I had a date to meet Lindy Sheehan and her flock of 16 chickens one freezing morning in January, but there were no chickens in sight. Turns out, I just didn’t know where to look. Answering Lindy’s call, they emerged from sheltered nooks and waddled over. They walked in single file, perfectly illustrating exactly what “pecking order” means. Gathering at our feet, and trilling a chicken song, they were curious to see what treats Lindy might have to offer.
Against a backdrop of white snow, the intricate patterns and rich colors of their feathers were amazing. They didn’t seem to mind the weather. After all, chickens come equipped with down jackets, just like ducks and geese.
Lindy grew up with chickens in a 4-H family on a ranch outside Waterville. Five years ago, she moved from Seattle to this home on 1.3 acres of pasture on a hilltop north of Selah, joining an estimated 3,000 Yakima County residents raising chickens.
If I were a chicken, I would dream of living at Lindy’s. The spacious coop she created from mostly salvaged materials is what a hen wants in function and utility, and then some. Egg-layers appreciate some privacy, and Lindy provides it with ladybug patterned café curtains on the egg boxes. Outside are separate areas for feed and water, and a gazebo for dust bathing. Bedecked with a sunflower mural covering an exterior wall, this coop could be a child’s playhouse.
The chickens were awake at dawn, but were locked in the coop the night before for their safety. The most important meal of the day for a chicken is breakfast, and if it’s late, Lindy can count on the hens to raise their voices and remind her what time it is. Once she unlocks the coop, the girls can leave to feed and forage anywhere on the gated and fenced property. Chickens are omnivores, and everything is on the menu. They especially love vegetation, and aren’t picky about what kinds. To keep them safe, Lindy avoids herbicides and pesticides.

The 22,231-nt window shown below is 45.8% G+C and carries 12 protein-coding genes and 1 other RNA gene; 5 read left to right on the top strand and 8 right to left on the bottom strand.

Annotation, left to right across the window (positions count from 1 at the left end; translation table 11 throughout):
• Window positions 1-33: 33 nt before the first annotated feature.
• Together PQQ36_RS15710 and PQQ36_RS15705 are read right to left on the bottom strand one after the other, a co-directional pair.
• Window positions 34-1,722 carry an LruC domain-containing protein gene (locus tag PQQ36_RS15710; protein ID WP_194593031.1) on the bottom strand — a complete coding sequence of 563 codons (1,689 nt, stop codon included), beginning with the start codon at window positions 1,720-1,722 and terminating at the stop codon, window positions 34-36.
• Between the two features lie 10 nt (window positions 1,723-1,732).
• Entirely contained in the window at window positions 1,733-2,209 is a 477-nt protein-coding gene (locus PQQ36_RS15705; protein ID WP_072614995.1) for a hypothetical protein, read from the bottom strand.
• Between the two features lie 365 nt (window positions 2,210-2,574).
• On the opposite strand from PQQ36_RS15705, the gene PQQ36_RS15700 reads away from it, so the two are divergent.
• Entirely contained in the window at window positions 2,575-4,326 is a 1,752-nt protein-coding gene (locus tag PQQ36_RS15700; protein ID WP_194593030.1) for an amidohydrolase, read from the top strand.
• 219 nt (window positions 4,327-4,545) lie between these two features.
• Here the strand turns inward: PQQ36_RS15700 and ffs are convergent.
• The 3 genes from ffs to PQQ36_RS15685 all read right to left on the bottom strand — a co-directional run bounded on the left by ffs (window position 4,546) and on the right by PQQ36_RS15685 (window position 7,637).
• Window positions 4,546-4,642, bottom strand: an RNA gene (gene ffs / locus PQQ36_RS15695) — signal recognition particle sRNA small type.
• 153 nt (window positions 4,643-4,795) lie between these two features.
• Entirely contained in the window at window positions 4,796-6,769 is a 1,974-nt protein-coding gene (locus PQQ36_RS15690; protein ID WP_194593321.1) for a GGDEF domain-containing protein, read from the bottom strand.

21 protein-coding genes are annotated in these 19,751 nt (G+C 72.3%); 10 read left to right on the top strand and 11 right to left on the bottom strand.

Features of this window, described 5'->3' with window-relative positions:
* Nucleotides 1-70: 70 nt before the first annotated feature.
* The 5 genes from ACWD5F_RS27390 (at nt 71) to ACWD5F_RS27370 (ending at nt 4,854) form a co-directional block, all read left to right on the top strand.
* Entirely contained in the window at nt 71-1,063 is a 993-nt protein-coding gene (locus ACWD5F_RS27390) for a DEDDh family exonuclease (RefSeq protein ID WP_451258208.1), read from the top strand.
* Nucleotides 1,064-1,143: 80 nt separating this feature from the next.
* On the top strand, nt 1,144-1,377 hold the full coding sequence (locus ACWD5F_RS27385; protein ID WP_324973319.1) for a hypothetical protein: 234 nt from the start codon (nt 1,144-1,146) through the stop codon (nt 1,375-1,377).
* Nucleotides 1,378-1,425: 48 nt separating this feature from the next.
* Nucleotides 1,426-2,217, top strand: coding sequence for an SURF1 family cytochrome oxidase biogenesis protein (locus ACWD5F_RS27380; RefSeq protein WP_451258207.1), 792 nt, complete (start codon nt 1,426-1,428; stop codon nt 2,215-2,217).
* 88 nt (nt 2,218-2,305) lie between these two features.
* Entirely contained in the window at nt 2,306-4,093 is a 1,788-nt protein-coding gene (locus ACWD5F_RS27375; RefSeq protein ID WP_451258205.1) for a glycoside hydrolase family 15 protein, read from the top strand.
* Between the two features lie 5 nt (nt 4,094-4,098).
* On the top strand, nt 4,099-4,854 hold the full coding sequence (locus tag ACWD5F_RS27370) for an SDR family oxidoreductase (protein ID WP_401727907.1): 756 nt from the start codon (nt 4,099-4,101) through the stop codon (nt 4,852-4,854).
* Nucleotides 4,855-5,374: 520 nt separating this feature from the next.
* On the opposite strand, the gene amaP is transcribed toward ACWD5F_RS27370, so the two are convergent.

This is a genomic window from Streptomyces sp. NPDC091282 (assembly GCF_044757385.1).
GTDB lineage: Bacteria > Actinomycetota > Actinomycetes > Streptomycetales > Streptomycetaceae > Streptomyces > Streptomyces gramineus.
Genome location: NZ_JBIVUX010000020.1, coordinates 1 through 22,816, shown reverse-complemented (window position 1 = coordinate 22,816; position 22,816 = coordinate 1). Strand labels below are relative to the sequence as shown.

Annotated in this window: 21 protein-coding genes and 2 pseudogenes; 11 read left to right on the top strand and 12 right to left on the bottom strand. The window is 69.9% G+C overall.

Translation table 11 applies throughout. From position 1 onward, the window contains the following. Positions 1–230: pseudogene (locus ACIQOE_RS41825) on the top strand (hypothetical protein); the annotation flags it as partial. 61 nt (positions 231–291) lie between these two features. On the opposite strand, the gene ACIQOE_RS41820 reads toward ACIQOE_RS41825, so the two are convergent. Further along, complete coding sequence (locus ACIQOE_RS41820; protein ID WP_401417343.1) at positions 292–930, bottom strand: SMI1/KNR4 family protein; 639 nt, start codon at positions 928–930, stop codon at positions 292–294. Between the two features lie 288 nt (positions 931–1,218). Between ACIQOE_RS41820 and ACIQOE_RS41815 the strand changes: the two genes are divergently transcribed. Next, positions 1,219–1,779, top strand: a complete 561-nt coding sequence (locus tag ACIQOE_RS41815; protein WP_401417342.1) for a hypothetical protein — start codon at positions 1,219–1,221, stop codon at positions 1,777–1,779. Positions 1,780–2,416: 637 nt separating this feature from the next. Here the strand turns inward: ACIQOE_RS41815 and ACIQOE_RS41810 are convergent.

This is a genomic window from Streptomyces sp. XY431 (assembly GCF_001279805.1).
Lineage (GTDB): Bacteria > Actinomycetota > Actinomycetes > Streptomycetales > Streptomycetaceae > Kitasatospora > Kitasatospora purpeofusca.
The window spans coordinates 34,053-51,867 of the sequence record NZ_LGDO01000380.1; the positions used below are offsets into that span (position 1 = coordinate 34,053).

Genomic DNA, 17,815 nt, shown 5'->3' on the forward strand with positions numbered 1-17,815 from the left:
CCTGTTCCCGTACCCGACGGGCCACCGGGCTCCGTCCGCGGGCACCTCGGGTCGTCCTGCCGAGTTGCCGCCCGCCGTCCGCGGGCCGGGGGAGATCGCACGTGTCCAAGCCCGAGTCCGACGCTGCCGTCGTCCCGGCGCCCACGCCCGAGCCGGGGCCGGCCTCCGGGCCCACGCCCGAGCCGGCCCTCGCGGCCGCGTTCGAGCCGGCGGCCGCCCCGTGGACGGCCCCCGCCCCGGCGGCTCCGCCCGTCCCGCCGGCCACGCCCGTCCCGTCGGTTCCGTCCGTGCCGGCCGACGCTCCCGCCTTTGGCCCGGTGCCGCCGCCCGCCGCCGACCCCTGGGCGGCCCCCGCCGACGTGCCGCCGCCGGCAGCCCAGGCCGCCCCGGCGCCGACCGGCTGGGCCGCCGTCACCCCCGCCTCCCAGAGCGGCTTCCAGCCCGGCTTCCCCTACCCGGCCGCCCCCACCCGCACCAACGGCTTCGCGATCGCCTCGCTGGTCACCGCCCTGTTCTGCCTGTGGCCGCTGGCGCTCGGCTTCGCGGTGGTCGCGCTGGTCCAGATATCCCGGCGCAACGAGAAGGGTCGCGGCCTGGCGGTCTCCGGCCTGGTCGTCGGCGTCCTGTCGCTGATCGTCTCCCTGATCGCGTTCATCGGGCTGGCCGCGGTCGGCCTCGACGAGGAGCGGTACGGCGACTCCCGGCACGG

Every evening after work, she collects wondrously colored and sometimes speckled eggs, and may throw out a few handfuls of scratch (mixed grain feed). On the morning I visited, she treated the hens to a pan of fermented grains, with some home-grown egg shells stirred in for extra calcium.
As for bedtime, “They know when it’s time to come in,” she said, and after the flock returns to roost, she’ll lock the coop once again.
While this free-ranging set-up is chicken nirvana, it poses some challenges. Lindy’s flower and vegetable gardens may as well come with a sign offering “Free Lunch.” Lindy left a flat of petunias outside last summer, and you know the rest of the story. She takes it all in stride, planting a little extra for the chickens.
Chicks will go on sale in feed stores in late winter. Before they’re ready for life in an outdoor coop, Lindy keeps them in a brooder she improvises from a cardboard appliance box and a heat lamp for about six weeks.
Raising backyard chickens is fun and satisfying, and you may be tempted to bring home a few fluff-balls of your own. Here are some things to know and questions to ask yourself before making a decision:
You don’t have to live down a country road to raise chickens. Residents of the city of Yakima may keep four hens, but no roosters (noise control). The coop must be set 10 feet away from the property line. Chickens don’t need to be confined to a coop, but can’t leave your property. Poultry at large are a misdemeanor. If you live outside the city, other ordinances may apply.